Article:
Interestingly enough, our historical data also indicates that we respond to the vast majority of our structure fires and experience a majority of our fire losses and on-the-job injuries during our peak call times. In addition, when we do have the need to request mutual aid, it is also usually during our peak call times. This supports the notion that by not changing our current staffing levels during our peak call times when we typically receive almost 70 percent of our calls, we can still operate safely and effectively while reducing our staffing levels slightly during our non-peak call times. It is important that each organization review their own data to determine their peak and non-peak call times, but I am certain that many will have similar results.

The ideal situation

So, back to the original question, what is the most efficient work schedule for the fire service? It is evident that there is no one schedule that works best. It is actually a combination of both the 24-hour shift and the 12-hour shift. The 24-hour shift provides you with employees who typically work between 46 and 50 hours per week with minimal shift exchanges while providing continuous coverage throughout the year. The 12-hour shift also provides these benefits; however, in addition, it provides you with the ability to schedule additional employees that are only necessary during your peak call times.

One model would be to schedule the majority of your personnel, approximately 75 percent, on a 24-hour shift and the remaining 25 percent on a 12-hour shift. Personnel on the 12-hour shift would be assigned to emergency vehicles that will operate only during your peak call times. These units will be shut down during your non-peak call times. The combination of the 24-hour shift and the 12-hour shift would result in having the same number of employees on duty with the same number of units in service during peak call times, while allowing you to reduce staffing slightly during your non-peak call times. In addition, it can result in some cost savings as a result of needing approximately 5 percent fewer employees during your non-peak call times.

Of course, the practice of “peak staffing” or staffing according to your needs is nothing new. It is practiced in most others aspects of local government, including public safety, and is even more prevalent in the private sector. However, based on the fact that “peak staffing” is not widely practiced in the fire service, implementing it may be difficult in established departments. The ideal situation would be where a municipality and organization are currently experiencing significant development and growth. At that point, they would embrace the concept of utilizing a peak-staffing model prior to hiring additional employees for their 24-hour shift. They would set their 24-hour staffing levels based on their needs during their non-peak call times and hire new employees to staff the additional units needed during their peak call times. This scenario would probably be understood and accepted more readily as opposed to trying to implement the change retroactively with a municipality and department that are no longer growing.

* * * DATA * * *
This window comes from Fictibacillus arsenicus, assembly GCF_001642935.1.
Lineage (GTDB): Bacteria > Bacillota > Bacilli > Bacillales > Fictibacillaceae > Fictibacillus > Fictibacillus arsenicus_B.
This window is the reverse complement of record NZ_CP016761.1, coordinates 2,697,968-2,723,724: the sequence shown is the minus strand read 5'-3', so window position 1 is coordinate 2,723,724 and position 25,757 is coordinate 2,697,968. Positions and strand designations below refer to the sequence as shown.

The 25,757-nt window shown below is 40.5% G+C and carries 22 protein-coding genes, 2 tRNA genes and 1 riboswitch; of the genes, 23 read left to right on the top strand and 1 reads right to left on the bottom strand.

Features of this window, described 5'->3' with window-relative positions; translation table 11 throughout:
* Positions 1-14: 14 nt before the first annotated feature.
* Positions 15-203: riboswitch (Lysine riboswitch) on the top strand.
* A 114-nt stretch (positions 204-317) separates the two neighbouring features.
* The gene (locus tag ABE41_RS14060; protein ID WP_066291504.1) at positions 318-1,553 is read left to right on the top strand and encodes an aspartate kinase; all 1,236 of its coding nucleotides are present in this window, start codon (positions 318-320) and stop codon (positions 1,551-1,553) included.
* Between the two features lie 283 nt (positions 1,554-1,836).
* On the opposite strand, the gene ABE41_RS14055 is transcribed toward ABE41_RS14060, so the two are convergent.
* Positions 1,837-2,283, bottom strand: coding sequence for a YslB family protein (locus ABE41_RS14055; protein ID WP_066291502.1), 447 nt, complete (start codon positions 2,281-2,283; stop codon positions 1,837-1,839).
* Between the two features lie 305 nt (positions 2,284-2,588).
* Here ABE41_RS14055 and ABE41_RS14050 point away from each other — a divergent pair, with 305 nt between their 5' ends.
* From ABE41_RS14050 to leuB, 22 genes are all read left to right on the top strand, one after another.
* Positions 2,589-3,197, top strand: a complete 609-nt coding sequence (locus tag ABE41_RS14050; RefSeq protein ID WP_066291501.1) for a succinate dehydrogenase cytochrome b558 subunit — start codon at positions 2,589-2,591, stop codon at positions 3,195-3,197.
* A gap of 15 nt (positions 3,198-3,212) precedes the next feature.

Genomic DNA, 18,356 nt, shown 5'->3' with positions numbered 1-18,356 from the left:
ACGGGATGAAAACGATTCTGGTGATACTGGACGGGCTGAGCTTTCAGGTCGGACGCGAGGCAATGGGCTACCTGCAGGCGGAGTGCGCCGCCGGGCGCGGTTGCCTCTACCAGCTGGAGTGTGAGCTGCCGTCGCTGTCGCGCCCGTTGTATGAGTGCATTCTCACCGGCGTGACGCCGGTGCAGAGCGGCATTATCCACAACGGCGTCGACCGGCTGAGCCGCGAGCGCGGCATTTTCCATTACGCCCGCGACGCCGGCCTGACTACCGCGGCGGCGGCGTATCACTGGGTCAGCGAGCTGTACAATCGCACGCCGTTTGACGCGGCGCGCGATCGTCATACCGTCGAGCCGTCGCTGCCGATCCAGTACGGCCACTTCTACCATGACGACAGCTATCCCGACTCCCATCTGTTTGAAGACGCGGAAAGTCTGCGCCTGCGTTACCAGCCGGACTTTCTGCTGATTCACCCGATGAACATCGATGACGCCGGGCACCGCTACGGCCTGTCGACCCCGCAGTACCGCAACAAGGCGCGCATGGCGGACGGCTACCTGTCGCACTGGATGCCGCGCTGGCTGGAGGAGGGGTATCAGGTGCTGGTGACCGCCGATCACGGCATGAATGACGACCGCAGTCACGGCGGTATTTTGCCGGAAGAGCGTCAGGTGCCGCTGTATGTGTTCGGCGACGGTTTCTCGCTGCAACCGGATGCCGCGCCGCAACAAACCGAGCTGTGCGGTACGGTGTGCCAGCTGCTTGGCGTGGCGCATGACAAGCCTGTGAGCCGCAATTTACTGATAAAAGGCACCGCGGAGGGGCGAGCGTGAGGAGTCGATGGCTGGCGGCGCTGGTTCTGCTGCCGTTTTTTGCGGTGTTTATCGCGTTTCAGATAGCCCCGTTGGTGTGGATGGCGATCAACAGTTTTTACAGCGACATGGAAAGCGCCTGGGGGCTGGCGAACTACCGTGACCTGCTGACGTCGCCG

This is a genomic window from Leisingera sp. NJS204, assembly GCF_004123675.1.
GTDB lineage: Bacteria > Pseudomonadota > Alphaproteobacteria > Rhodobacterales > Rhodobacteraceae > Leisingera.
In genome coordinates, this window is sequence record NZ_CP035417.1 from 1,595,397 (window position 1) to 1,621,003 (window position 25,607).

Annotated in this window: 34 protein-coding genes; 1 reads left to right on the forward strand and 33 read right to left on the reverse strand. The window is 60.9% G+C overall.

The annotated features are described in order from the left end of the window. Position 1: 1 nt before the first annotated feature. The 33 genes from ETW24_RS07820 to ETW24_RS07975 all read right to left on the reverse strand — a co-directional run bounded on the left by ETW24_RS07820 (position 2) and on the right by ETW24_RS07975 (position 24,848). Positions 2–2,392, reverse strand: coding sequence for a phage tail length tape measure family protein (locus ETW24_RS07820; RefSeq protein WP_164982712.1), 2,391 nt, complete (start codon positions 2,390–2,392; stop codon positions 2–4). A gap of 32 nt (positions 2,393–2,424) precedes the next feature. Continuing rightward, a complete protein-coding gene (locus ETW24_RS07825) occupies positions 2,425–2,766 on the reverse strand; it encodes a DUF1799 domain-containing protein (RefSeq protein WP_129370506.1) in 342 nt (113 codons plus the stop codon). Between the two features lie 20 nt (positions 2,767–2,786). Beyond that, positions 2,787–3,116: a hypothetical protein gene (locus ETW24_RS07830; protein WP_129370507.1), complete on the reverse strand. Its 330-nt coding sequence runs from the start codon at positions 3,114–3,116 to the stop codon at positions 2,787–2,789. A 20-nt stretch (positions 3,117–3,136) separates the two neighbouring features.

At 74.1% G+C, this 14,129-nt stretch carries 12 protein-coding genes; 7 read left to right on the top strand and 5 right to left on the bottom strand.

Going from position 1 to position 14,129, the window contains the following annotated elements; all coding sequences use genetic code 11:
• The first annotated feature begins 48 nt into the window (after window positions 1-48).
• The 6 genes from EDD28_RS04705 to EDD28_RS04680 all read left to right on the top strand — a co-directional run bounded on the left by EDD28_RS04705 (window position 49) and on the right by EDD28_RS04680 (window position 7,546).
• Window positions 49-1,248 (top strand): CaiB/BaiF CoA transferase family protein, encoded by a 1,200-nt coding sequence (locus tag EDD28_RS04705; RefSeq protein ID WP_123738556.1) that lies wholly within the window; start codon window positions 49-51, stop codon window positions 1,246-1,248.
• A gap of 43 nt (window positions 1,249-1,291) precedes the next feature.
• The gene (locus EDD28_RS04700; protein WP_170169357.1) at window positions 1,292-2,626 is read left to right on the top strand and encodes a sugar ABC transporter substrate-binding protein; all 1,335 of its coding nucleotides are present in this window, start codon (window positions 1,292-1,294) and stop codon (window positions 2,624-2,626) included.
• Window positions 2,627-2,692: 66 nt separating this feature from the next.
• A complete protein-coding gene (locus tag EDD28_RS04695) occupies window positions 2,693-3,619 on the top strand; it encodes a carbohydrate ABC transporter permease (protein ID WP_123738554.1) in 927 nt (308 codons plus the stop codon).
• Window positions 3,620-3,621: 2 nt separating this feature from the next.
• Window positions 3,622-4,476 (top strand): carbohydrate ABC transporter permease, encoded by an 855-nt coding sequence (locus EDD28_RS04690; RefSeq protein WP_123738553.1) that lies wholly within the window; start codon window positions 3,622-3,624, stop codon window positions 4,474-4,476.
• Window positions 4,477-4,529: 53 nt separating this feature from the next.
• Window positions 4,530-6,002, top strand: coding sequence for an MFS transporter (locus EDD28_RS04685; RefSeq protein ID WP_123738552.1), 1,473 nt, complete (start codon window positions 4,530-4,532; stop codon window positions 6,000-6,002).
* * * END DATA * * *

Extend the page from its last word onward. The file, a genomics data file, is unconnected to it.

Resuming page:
Not sure if this helps. It’s the Firehouse Mag. April 1, 2016 edition


Sent you a message… maybe the piece you were looking for.

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I saw that, thank you! I am wading through all the materials I have received so far. “Please keep those cards and letters coming.” Possible candidates will be shared with Firedog1 to see if we have found it. It does appear there are references to it existing so y’all are on the right track. This demostrates the utility and value of the forum.

NFA EFO papers are available to the public and can be enlightening. Although secured, which can be a pain, they are valuable to research. Because of its proximity to the target, here is what Jstacalguy sent. I’ll be wading through it in the coming days.

24-hour Shift EFO Research Paper 34809.pdf (145.8 KB)Analysis of 12 and 24 Hour Operational Shifts in Wildfire Ops.pdf (329.9 KB)